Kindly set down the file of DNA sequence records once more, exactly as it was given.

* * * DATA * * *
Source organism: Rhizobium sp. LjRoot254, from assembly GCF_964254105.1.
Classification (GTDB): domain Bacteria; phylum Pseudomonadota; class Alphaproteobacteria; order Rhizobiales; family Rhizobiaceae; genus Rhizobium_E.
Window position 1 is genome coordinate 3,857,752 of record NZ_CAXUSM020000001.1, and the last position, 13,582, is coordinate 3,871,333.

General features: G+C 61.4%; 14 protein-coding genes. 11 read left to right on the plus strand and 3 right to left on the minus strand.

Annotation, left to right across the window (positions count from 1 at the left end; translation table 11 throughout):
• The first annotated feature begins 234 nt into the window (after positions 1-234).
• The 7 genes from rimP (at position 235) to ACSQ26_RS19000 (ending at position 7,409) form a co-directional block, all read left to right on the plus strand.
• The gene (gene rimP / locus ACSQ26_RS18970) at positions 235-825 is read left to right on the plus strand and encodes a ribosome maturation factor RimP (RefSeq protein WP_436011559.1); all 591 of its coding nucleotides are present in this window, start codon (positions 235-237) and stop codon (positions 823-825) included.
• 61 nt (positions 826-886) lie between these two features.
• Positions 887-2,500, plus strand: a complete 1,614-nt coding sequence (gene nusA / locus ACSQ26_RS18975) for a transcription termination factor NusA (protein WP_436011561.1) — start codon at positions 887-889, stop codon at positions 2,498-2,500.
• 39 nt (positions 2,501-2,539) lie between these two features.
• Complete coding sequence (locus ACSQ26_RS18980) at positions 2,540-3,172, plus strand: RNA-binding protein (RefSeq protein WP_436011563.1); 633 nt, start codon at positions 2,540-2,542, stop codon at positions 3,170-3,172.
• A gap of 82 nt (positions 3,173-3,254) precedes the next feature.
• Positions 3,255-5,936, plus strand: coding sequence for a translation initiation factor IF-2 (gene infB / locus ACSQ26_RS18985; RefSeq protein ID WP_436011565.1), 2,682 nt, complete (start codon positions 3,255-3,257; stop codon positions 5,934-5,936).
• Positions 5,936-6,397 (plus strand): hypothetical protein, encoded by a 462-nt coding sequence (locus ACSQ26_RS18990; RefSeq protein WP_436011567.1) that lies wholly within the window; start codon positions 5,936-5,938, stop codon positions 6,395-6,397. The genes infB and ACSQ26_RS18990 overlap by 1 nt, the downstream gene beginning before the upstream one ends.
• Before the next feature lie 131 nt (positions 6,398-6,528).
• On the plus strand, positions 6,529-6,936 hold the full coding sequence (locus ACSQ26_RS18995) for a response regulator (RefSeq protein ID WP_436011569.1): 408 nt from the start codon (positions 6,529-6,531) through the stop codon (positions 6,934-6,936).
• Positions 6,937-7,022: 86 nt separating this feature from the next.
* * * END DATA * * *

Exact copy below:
Source organism: Rhizobium sp. LjRoot254, from assembly GCF_964254105.1.
Classification (GTDB): domain Bacteria; phylum Pseudomonadota; class Alphaproteobacteria; order Rhizobiales; family Rhizobiaceae; genus Rhizobium_E.
Window position 1 is genome coordinate 3,857,752 of record NZ_CAXUSM020000001.1, and the last position, 13,582, is coordinate 3,871,333.

General features: G+C 61.4%; 14 protein-coding genes. 11 read left to right on the plus strand and 3 right to left on the minus strand.

Annotation, left to right across the window (positions count from 1 at the left end; translation table 11 throughout):
• The first annotated feature begins 234 nt into the window (after positions 1-234).
• The 7 genes from rimP (at position 235) to ACSQ26_RS19000 (ending at position 7,409) form a co-directional block, all read left to right on the plus strand.
• The gene (gene rimP / locus ACSQ26_RS18970) at positions 235-825 is read left to right on the plus strand and encodes a ribosome maturation factor RimP (RefSeq protein WP_436011559.1); all 591 of its coding nucleotides are present in this window, start codon (positions 235-237) and stop codon (positions 823-825) included.
• 61 nt (positions 826-886) lie between these two features.
• Positions 887-2,500, plus strand: a complete 1,614-nt coding sequence (gene nusA / locus ACSQ26_RS18975) for a transcription termination factor NusA (protein WP_436011561.1) — start codon at positions 887-889, stop codon at positions 2,498-2,500.
• 39 nt (positions 2,501-2,539) lie between these two features.
• Complete coding sequence (locus ACSQ26_RS18980) at positions 2,540-3,172, plus strand: RNA-binding protein (RefSeq protein WP_436011563.1); 633 nt, start codon at positions 2,540-2,542, stop codon at positions 3,170-3,172.
• A gap of 82 nt (positions 3,173-3,254) precedes the next feature.
• Positions 3,255-5,936, plus strand: coding sequence for a translation initiation factor IF-2 (gene infB / locus ACSQ26_RS18985; RefSeq protein ID WP_436011565.1), 2,682 nt, complete (start codon positions 3,255-3,257; stop codon positions 5,934-5,936).
• Positions 5,936-6,397 (plus strand): hypothetical protein, encoded by a 462-nt coding sequence (locus ACSQ26_RS18990; RefSeq protein WP_436011567.1) that lies wholly within the window; start codon positions 5,936-5,938, stop codon positions 6,395-6,397. The genes infB and ACSQ26_RS18990 overlap by 1 nt, the downstream gene beginning before the upstream one ends.
• Before the next feature lie 131 nt (positions 6,398-6,528).
• On the plus strand, positions 6,529-6,936 hold the full coding sequence (locus ACSQ26_RS18995) for a response regulator (RefSeq protein ID WP_436011569.1): 408 nt from the start codon (positions 6,529-6,531) through the stop codon (positions 6,934-6,936).
• Positions 6,937-7,022: 86 nt separating this feature from the next.